Web Typography: Using Em Units.

Typography is a Warzone (Color iteration)
Image by Network Osaka via Flickr

Making things online often means using text and typography. Fiddling with font sizes online can be a real pain. This is because all the computer platforms are a little different in how they treat text and pixels. Also, since I’m a fan of making websites that people can use in ways that best suit them, I like to make it so that the type can be made larger or smaller. This is just a little blog post that explains how to do this.

First, set your initial font-size in the cascading style sheet (CSS). The rule should look like this:

body {
font-size: 62.5%;
}

What this does is it takes whatever the browsers default setting for text is (usually 16 pixels) and multiplies it by 62.5% giving us 10pixels. Keep in mind, that 10px is pretty tiny. But from here on out you can use something called an “em” to declare the size of your text.

An “em” is an “old school” unit of typographic measurement which is basically the width of the character “m” in a given typeface. Today you might use em-dashes (–) when you want something more substantial than an en-dash or hyphen or minus sign (-). Anyway, the main point is that the “em” is a relative unit of measure. As the base-size gets bigger then type sizes which are declared via em units get proportionally bigger. Very handy.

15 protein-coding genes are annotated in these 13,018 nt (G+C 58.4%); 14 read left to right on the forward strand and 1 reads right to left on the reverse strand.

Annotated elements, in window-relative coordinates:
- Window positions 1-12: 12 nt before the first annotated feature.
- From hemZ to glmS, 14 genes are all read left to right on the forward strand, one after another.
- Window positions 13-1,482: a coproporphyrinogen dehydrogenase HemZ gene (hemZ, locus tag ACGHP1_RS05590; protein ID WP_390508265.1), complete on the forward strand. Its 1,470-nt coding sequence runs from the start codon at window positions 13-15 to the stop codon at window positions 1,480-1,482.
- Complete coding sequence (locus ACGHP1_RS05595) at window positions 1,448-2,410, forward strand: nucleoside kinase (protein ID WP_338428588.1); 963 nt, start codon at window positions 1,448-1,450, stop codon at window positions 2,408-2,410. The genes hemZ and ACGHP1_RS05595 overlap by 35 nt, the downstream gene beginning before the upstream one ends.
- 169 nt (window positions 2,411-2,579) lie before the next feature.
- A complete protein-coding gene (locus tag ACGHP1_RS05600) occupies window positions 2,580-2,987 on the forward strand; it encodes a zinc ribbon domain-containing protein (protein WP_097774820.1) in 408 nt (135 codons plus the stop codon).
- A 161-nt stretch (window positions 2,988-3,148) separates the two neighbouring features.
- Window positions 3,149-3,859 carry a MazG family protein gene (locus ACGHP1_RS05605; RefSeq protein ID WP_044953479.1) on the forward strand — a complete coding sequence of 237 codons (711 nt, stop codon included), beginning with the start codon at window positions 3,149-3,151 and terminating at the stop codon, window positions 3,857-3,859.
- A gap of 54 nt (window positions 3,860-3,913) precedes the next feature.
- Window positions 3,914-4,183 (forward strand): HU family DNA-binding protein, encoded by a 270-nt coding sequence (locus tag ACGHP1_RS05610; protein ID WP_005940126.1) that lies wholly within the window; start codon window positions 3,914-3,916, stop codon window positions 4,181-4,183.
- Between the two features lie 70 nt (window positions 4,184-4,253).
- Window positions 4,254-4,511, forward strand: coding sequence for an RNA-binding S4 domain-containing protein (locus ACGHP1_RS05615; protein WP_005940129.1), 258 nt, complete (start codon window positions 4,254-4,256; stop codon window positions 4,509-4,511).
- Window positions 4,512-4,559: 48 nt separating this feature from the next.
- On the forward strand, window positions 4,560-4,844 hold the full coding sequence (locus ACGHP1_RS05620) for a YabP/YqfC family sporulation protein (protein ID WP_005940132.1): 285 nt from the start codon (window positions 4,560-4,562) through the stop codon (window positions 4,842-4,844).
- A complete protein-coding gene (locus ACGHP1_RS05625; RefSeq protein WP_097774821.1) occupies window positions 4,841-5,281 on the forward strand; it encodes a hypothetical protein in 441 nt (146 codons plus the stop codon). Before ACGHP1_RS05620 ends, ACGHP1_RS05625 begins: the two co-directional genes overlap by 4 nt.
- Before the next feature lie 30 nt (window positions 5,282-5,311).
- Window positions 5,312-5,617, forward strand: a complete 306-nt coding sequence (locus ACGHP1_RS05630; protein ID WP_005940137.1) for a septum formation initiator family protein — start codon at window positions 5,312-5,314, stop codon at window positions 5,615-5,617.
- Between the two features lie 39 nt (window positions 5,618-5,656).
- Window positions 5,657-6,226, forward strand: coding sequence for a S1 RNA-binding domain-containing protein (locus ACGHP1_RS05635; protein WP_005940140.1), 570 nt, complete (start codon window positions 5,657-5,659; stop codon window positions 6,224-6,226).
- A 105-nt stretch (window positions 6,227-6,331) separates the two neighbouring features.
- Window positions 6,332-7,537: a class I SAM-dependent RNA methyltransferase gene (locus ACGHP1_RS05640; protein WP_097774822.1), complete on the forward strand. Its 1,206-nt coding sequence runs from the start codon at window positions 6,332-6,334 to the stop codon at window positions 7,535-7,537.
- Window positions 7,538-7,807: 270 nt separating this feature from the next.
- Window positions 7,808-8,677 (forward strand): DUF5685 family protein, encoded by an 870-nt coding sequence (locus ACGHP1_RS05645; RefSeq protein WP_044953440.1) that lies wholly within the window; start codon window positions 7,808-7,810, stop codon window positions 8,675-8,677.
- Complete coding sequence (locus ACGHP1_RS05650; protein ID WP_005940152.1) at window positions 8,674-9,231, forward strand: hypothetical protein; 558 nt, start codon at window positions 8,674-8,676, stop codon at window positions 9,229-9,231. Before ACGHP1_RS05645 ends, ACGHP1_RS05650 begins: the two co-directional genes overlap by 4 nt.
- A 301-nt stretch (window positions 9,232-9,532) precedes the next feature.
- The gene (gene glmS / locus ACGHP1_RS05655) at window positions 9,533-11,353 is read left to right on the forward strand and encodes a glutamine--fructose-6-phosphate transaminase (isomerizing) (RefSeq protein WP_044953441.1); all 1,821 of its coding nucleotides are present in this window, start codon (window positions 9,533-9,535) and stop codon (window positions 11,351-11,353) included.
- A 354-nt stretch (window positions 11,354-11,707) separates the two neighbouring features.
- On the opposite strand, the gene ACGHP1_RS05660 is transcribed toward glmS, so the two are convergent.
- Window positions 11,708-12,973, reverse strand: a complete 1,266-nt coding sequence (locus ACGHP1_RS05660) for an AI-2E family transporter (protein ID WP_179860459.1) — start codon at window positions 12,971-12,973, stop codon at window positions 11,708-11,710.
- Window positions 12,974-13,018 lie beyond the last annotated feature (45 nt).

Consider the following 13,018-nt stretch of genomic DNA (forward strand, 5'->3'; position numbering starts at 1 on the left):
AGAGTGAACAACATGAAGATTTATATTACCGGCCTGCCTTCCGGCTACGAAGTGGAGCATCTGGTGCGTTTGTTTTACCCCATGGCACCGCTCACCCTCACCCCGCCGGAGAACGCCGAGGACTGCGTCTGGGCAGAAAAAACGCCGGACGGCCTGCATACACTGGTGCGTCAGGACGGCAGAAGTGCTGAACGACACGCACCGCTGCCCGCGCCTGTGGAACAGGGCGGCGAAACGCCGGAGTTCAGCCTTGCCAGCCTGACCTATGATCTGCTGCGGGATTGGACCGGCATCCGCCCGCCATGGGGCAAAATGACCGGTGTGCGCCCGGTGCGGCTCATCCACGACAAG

• using em units for text allows for text resizing by the browser (important for some demographics).
  • using percentages on the body helps deal with IE issues (especially the “too big” thing).

Once you’re used to doing typography this way you will learn to like it as it gives you greater flexibility (resizing all of your typography is possible by just changing the base percentage) and consistent display (small text on IE isn’t micro on Safari etc).

It’s one of those things that maybe isn’t necessary, but is very nice for your visitors (especially the ones that increase or decrease type size on their machines–anyone over 40 for certain).

Once you’ve got this technique locked in, it won’t add any extra time to your development process.

Here’s the best article on this topic, for in depth review (mildly dated but this is the core article and source for this type of thinking) on A List Apart.

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